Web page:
The autonomy of fishing vessels varies from a few hours to up to 25 days at the sea, according to the typological profile and to the effort towards catching the fish. In relation to fishery areas, a high amplitude was registered in the bathymetry with the depth ranging between 3 and 300 meters, and in the distance from the coast ranging from 0.1 to 70 nautical miles depending on the type of vessel, on the targeted species, and on the climatic and oceanographic conditions the fishing occurs.

Concerning the technological instrumentation, we observed that 27.7% of the boats present no technological devices for geographical displacement, communication or prospection to use during fishing. On the other hand, there are compasses in 58.5% of the vessels, 43.1% have electronic probes, 40% have global positioning system devices (GPS), and 67.7% are equipped with radio communication.

According to the notion of time perceived by the fishermen, there are two seasons: “winter” (April–August), which beginning is marked by the time when “the sea thickens”, and the water gets “dirtier” due to the rains episodes that are common in this period; and “summer” (September–March), when the sea “is calmer” and the water gets “clearer and warmer”. Other studies about Bahia artisanal fishermen have shown a perception of seasonal models similar to those observed in the present study [41, 46, 47].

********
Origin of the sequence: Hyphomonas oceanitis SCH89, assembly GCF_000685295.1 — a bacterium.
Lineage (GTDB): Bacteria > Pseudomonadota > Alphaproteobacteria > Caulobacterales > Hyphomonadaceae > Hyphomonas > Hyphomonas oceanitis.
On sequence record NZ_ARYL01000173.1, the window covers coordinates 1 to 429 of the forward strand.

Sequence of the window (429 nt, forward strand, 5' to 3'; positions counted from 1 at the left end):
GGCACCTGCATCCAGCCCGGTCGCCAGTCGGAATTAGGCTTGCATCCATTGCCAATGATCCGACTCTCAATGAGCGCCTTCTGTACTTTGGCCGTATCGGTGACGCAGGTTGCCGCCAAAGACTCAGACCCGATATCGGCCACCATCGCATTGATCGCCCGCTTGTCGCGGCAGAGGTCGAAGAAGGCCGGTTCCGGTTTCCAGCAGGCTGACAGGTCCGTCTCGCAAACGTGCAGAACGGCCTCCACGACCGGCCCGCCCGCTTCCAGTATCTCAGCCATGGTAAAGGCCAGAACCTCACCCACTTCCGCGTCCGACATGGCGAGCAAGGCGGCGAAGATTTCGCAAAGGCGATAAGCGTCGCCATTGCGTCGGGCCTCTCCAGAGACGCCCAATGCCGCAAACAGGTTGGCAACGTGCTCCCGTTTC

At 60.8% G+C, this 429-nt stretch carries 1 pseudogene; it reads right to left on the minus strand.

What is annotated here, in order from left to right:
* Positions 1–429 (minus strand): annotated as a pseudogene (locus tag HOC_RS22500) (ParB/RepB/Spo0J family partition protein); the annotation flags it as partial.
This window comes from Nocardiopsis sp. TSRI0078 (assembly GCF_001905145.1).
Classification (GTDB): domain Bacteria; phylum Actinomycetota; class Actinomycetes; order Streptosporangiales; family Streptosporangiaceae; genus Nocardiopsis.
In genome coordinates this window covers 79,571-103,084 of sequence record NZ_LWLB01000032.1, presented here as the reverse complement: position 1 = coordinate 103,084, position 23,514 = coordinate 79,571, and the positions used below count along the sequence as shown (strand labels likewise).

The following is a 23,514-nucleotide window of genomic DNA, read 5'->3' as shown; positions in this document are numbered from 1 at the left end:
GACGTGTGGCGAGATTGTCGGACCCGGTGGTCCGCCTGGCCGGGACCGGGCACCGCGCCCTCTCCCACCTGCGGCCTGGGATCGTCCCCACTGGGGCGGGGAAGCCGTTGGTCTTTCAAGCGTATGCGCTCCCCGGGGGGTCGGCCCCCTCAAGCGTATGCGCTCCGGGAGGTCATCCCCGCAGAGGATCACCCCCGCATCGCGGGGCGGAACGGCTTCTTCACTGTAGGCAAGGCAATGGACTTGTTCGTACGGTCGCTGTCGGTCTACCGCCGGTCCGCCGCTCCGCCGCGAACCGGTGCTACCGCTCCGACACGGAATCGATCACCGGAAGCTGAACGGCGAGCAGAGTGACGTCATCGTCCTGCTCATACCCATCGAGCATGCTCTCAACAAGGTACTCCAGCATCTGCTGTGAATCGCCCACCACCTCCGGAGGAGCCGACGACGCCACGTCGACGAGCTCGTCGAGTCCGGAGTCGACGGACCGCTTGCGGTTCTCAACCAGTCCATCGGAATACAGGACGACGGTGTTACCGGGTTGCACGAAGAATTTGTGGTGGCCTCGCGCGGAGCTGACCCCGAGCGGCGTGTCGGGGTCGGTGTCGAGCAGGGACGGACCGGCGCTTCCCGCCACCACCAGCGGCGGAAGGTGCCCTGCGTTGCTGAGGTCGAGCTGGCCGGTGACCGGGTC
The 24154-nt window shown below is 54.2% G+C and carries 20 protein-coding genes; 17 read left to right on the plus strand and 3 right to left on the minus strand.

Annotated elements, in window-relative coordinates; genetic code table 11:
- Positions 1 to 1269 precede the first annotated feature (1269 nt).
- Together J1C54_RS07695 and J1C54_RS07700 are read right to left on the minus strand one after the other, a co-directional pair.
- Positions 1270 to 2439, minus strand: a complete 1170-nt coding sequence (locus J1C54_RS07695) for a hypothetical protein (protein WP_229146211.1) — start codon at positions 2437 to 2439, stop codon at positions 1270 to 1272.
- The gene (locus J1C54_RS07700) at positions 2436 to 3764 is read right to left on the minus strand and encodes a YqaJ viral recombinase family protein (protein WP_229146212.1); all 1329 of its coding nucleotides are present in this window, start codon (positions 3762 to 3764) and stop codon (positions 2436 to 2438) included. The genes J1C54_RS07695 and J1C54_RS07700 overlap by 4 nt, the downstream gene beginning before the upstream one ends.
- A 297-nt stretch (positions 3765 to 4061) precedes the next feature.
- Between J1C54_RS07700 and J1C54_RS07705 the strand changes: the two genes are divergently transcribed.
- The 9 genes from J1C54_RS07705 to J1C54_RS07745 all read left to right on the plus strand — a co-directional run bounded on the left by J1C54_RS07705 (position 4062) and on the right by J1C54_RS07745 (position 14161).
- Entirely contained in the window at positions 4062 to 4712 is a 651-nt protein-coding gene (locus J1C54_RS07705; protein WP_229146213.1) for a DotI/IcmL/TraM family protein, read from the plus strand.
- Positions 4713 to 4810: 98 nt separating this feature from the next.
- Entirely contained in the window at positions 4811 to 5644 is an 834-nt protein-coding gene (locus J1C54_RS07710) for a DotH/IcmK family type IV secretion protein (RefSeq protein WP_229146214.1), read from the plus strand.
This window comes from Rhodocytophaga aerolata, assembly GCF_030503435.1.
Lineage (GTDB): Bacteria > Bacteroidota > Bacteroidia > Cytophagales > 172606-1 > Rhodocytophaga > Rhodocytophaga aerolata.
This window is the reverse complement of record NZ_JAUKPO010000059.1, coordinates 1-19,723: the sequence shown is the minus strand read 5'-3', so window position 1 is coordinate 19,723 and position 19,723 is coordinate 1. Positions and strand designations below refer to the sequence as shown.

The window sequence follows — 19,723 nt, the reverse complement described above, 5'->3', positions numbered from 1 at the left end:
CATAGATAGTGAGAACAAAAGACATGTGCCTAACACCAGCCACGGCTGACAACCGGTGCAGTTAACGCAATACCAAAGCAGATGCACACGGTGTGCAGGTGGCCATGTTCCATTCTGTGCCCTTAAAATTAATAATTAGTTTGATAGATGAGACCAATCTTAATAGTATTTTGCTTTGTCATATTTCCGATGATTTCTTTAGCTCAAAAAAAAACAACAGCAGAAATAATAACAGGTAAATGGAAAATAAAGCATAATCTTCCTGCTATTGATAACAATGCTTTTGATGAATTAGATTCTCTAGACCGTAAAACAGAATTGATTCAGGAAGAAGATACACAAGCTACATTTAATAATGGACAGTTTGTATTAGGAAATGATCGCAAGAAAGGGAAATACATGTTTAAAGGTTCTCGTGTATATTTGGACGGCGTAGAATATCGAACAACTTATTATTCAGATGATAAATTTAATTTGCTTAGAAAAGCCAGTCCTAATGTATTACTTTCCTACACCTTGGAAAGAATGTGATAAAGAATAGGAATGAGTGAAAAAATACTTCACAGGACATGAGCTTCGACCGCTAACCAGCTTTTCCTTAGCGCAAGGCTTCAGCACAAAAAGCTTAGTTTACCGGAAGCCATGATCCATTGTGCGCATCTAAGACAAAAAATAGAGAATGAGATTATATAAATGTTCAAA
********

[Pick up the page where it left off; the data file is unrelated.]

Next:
The fishermen who participated in the study, separated fish in three different ethnocategories, according to the temporal succession of ethnospecies throughout the year. These are: “winter fish”, “summer fish”, and “fish caught all over the year”, such as previously observed by Mourão and Nordi [48], who studied fishing communities near the estuary of Mamanguape River in Paraíba State, northeast Brazil.

Among shark fishing specialists, we recorded the use of four different types of fishing gear: hand line, gillnet, longline and “esperas”, the latter being the only one made especially to catch this type of fish. However, this gear is not the only that catch sharks in South Bahia, because sharks are also incidentally caught in shrimp trawl nets, cast nets, beach seine nets and fishing rods, both along the coast and offshore. However, the fishermen involved with these types of captures are not specialists in shark fishing.

The hand line is the main fishing gear to catch the “cação”, it is employed in 78.5% of the vessels. There are three types of hand line: “boiêra” with the help of a cork (surface), “bottom” (bottom) or “mid-water” (water column), with two to four lines per fisherman and one to three hooks on each line. In fact, the hand line figures the major gear in Bahia and is responsible for a significant part of fish production in the state [49], as it enables the redirection of fishing effort throughout the year, optimizing the exploitation of the species diversity.

Gillnet are used in 55.4% of the vessels, ranging from 3 to 100 nets in each boat. The length of the nets ranges from 50 to 500 meters (100 meters, on average). The height of the nets varies from 2 to 7 meters. The nets may be used on the water surface or near the substratum, and usually are checked by the fishermen once or twice per day to verify if any fish was caught.

Six informers reported having recovered lost nets, indicating that these nets are harmful as the fish as the get tangled in the equipment attracting other animals, including sharks which come to the net to eat opportunistically. This continuous capture of fish by forgotten, lost or discarded nets is known as “ghost fishing” and generates significant negative impacts on the ecosystems, affecting stocks of fish and endangering species in coastal and ocean waters [50].